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Choose from 54 pictures in our Related Images collection for your Wall Art or Photo Gift. All professionally made for Quick Shipping.


Aepycamelus, an extinct genus of camelid which Featured Related Images Print

Aepycamelus, an extinct genus of camelid which

Aepycamelus, an extinct genus of camelid which lived during the Miocene.. Colour printed (chromolithograph) illustration by Heinrich Harder from Tiere der Urwelt Animals of the Prehistoric World, 1916, Hamburg. Heinrich Harder (1858-1935) was a German landscape artist and book illustrator

© Florilegius / Mary Evans

1916, Aepycamelus, Animals, Camelid, Chromolithograph, Creature, Dinosaur, Extinct, Hamburg, Harder, Heinrich, Historical, History, Illustration, Miocene, Prehistoric, Tiere, Urwelt, World

Eroded sandstone rock formations with Dromedary camels (Camelus dromedarius Featured Related Images Print

Eroded sandstone rock formations with Dromedary camels (Camelus dromedarius

Eroded sandstone rock formations with Dromedary camels (Camelus dromedarius) grazing on new grass after desert rains. Ennedi Natural And Cultural Reserve, UNESCO World Heritage Site, Chad. September 2019

© Enrique Lopez-Tapia / naturepl.com

Africa, Animal, Animalia, Artiodactyla, Camel, Camelid, Camelidae, Camelus, Camelus Aegyptiacus, Camelus Dromas, Camelus Dromedarius, Camelus Ferus, Central Africa, Chad, Desert, Domestic Camel, Domesticated, Dromedary Camel, Even Toed Ungulates, Geology, Landform, Landscape, Mammal, Mammalia, Monolith, Pinnacles, Protected Area, Rock, Rock Formations, Sahara, Sahara Desert, Sandstone, The Pinnacles, Tylopoda, Unesco World Heritage Site, Vertebrate, Wildlife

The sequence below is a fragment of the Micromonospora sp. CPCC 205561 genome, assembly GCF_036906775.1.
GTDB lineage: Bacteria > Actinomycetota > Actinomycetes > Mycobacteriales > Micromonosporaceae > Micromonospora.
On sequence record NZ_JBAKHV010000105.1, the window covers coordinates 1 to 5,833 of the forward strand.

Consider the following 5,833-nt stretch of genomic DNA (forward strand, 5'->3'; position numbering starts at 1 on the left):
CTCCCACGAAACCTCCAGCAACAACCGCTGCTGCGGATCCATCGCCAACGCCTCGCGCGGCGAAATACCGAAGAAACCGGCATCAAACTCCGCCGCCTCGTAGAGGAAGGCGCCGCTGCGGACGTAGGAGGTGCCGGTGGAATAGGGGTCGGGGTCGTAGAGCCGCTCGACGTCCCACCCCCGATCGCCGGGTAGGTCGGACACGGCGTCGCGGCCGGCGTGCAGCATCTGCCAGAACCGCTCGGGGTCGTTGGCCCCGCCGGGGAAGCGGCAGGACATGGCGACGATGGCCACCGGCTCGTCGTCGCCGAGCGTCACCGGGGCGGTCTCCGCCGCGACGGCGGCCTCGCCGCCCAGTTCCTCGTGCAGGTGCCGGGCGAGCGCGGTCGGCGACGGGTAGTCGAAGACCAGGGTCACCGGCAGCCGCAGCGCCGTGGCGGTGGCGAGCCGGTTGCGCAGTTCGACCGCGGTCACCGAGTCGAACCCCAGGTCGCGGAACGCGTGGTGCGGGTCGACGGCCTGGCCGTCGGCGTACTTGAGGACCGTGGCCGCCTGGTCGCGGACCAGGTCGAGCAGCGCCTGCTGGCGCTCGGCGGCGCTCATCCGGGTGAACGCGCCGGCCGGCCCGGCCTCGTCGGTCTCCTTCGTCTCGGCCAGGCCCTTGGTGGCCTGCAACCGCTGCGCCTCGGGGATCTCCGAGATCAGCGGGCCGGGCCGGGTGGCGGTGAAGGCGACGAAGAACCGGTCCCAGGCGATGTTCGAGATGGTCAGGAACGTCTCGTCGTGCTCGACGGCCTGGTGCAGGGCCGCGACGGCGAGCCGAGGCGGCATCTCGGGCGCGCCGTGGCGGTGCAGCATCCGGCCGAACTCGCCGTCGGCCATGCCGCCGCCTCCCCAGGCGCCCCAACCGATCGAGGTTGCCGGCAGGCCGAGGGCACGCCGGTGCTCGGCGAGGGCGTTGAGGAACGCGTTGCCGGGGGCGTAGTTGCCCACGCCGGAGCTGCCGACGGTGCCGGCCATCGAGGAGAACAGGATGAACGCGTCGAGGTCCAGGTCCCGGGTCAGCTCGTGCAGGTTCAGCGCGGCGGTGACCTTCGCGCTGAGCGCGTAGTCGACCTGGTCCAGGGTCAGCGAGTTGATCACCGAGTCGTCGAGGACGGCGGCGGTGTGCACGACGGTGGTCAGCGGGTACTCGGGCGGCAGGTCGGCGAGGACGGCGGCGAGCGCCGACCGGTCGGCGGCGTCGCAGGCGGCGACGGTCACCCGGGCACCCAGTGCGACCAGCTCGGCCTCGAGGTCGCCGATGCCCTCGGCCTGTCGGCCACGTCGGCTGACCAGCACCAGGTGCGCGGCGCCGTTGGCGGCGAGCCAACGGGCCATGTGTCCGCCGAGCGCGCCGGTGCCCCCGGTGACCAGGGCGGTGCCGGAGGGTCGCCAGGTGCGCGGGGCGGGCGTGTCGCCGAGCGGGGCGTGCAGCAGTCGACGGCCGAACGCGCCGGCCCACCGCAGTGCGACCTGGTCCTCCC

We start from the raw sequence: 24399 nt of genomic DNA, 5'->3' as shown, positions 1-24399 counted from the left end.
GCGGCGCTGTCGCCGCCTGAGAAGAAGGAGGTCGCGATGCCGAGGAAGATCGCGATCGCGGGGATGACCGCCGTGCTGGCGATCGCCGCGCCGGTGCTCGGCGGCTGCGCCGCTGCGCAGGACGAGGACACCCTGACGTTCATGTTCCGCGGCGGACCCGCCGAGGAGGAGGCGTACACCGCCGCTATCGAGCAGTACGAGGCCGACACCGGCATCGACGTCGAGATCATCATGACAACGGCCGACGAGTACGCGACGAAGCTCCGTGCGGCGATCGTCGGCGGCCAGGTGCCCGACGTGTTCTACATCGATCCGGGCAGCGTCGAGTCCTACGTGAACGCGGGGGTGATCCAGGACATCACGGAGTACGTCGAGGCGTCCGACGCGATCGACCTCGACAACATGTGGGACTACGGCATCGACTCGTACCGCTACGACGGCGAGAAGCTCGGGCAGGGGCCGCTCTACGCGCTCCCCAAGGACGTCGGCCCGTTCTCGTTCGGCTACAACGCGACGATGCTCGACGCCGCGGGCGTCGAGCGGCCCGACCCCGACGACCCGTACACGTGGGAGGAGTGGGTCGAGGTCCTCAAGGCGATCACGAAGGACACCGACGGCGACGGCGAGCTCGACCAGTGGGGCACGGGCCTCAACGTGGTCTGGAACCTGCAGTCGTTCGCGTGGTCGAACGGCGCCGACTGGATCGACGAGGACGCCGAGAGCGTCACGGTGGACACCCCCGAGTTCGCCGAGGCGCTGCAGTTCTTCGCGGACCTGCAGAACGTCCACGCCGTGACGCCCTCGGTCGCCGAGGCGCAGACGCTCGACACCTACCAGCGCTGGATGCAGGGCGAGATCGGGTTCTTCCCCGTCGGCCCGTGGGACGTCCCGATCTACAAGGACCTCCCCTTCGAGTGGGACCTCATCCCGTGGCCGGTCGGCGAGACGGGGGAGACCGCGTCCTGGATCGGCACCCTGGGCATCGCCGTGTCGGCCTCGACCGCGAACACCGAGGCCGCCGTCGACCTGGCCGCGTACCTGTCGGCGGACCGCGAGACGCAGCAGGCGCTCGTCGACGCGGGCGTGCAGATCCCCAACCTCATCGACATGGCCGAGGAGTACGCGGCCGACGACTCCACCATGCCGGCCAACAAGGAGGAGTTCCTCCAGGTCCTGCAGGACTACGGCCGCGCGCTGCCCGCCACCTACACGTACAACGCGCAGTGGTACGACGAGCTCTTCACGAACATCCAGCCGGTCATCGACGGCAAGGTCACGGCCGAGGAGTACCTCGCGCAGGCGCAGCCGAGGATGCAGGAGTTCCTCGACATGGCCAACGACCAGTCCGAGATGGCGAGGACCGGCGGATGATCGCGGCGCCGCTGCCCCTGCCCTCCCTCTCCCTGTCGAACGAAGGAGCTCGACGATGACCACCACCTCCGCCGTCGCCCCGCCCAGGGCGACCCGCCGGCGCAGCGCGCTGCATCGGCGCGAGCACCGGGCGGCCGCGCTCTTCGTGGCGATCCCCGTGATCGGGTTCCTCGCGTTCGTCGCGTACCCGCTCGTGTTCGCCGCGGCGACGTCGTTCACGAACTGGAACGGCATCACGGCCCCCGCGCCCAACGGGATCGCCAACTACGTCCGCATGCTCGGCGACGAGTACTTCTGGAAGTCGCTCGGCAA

Mantle, c. 300 BC-AD 200. Creator: Unknown Featured Related Images Print

Mantle, c. 300 BC-AD 200. Creator: Unknown

Mantle, c. 300 BC-AD 200. Buried in shaft-tombs or rectangular sunken chambers, the Paracas dead were wrapped in layers of cloth and were accompanied by pottery, food, and other offerings. The dry environment of the Paracas Peninsula has preserved many of these goods, including the richly ornamented garments buried with important individuals. This mantle, probably worn like a cloak, was part of a set of matching garments that also includes a shirt and a long headband. To create this garment, three strips of blue cloth were stitched together side by side. The double-bird motifs of both the field and the borders were embroidered in vivid red, blue, yellow and green yarns. The linear form of the embroidery and the nesting of the motifs are typical of what is called the Paracas Cavernas Style. The double-bird motifs probably had symbolic importance, perhaps signifying the owner's clan

© Heritage Art/Heritage Images